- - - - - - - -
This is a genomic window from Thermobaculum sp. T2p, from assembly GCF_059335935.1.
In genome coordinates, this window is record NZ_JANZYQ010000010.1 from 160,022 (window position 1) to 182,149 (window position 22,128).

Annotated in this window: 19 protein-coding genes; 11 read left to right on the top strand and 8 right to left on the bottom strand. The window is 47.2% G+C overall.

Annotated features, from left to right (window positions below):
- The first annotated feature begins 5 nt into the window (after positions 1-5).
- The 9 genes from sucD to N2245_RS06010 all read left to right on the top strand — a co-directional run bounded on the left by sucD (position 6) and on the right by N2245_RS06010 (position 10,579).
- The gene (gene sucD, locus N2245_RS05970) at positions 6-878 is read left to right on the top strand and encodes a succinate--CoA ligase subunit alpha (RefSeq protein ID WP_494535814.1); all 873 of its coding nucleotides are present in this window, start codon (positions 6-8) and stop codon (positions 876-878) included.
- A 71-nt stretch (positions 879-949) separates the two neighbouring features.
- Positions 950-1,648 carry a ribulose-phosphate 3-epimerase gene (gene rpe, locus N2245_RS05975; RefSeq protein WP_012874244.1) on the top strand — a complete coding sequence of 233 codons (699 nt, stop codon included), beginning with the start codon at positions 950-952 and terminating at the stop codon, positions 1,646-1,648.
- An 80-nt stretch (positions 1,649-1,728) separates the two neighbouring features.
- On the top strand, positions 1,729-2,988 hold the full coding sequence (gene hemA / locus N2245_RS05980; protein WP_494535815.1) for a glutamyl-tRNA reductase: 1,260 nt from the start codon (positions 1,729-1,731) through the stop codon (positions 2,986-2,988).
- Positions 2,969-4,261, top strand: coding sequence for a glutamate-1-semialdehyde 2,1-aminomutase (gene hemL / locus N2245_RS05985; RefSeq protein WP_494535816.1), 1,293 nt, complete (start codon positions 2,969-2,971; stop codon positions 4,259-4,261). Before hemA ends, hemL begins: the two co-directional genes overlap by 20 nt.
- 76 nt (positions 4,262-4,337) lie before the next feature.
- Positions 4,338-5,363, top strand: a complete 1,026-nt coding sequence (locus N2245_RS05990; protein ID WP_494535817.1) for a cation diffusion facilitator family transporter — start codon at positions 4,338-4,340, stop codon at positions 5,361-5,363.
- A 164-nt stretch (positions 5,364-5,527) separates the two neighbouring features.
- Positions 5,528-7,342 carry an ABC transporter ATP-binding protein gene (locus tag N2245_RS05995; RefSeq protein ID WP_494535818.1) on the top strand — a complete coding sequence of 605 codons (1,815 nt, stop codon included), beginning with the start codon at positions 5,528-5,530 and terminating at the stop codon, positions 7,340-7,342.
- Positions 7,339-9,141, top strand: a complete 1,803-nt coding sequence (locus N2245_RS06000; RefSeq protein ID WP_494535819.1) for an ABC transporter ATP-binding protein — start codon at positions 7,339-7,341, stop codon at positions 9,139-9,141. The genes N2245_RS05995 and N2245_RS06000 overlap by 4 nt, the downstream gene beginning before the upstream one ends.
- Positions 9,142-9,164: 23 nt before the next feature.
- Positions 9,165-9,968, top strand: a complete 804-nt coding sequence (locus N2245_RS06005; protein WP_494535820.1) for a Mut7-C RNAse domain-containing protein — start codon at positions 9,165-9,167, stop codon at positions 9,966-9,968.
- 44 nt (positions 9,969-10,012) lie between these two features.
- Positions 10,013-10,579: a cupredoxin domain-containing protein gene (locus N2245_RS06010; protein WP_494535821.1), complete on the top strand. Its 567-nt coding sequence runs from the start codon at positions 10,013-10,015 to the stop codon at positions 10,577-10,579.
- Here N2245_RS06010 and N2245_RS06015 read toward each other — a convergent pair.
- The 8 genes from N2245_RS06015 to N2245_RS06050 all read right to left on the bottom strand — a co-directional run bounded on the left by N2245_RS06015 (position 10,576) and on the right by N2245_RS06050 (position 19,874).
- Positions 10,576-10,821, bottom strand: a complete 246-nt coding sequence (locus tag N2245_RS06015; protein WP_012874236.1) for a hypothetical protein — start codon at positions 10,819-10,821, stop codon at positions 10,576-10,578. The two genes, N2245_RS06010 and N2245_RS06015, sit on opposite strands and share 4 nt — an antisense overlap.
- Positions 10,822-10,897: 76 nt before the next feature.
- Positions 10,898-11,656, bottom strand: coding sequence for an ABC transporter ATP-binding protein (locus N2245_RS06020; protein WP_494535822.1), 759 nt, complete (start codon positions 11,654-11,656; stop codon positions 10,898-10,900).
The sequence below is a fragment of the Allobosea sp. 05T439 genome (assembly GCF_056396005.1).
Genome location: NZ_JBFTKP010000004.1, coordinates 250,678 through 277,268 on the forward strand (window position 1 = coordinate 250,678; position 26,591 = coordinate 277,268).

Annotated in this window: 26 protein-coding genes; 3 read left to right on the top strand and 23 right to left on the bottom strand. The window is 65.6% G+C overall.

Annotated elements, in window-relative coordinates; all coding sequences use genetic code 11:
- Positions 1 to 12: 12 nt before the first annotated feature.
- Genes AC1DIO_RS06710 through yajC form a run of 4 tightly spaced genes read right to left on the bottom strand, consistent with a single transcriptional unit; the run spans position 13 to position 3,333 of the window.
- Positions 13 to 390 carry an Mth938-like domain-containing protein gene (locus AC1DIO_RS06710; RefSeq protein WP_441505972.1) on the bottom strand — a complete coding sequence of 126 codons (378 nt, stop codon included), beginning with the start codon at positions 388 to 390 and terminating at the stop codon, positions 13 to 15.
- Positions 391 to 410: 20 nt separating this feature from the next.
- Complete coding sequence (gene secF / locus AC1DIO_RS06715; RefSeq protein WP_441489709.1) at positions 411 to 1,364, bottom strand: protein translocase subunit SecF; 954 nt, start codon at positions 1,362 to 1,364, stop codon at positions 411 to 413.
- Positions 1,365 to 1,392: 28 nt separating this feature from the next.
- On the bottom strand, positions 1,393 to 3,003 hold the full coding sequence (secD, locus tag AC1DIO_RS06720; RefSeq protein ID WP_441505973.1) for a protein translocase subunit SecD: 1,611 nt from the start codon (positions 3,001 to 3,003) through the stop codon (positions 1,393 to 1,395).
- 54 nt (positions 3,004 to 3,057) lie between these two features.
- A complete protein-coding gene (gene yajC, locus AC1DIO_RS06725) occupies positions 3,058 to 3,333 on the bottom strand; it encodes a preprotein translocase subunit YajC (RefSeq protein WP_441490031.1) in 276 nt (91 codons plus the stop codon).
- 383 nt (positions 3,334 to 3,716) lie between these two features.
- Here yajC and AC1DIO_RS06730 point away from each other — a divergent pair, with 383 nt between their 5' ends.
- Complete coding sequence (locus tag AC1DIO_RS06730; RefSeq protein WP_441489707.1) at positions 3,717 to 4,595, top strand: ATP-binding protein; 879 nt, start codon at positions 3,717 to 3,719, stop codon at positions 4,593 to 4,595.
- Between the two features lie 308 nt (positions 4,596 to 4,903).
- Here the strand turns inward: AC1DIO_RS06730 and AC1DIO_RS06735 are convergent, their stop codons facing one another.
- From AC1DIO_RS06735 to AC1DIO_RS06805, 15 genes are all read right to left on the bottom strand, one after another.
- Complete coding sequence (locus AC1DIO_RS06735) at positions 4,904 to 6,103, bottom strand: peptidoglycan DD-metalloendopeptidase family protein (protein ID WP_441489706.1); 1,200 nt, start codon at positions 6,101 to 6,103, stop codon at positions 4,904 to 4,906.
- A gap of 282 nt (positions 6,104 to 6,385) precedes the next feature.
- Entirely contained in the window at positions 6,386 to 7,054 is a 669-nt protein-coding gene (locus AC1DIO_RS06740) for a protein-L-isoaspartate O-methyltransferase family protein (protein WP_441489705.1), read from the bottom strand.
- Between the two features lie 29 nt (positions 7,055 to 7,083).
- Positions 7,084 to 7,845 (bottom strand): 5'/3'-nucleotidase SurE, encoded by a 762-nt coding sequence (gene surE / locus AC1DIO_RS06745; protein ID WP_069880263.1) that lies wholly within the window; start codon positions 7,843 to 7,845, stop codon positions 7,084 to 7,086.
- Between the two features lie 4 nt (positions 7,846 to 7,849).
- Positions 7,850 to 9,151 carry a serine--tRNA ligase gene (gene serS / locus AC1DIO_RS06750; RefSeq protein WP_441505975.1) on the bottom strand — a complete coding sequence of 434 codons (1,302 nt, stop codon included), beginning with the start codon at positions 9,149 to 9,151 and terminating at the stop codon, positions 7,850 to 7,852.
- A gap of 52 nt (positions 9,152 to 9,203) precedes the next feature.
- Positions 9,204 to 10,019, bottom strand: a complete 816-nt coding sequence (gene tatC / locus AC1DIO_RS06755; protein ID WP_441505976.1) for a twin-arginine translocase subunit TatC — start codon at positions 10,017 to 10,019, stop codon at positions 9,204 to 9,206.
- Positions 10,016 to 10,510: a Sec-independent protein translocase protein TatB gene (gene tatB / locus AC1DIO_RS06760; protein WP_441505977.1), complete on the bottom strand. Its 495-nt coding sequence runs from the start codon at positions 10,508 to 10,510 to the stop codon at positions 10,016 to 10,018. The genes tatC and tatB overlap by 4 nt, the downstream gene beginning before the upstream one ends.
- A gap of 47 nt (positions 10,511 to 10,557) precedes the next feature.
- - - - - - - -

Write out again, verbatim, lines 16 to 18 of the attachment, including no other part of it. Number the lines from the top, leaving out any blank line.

- Positions 5,528-7,342 carry an ABC transporter ATP-binding protein gene (locus tag N2245_RS05995; RefSeq protein ID WP_494535818.1) on the top strand — a complete coding sequence of 605 codons (1,815 nt, stop codon included), beginning with the start codon at positions 5,528-5,530 and terminating at the stop codon, positions 7,340-7,342.
- Positions 7,339-9,141, top strand: a complete 1,803-nt coding sequence (locus N2245_RS06000; RefSeq protein ID WP_494535819.1) for an ABC transporter ATP-binding protein — start codon at positions 7,339-7,341, stop codon at positions 9,139-9,141. The genes N2245_RS05995 and N2245_RS06000 overlap by 4 nt, the downstream gene beginning before the upstream one ends.
- Positions 9,142-9,164: 23 nt before the next feature.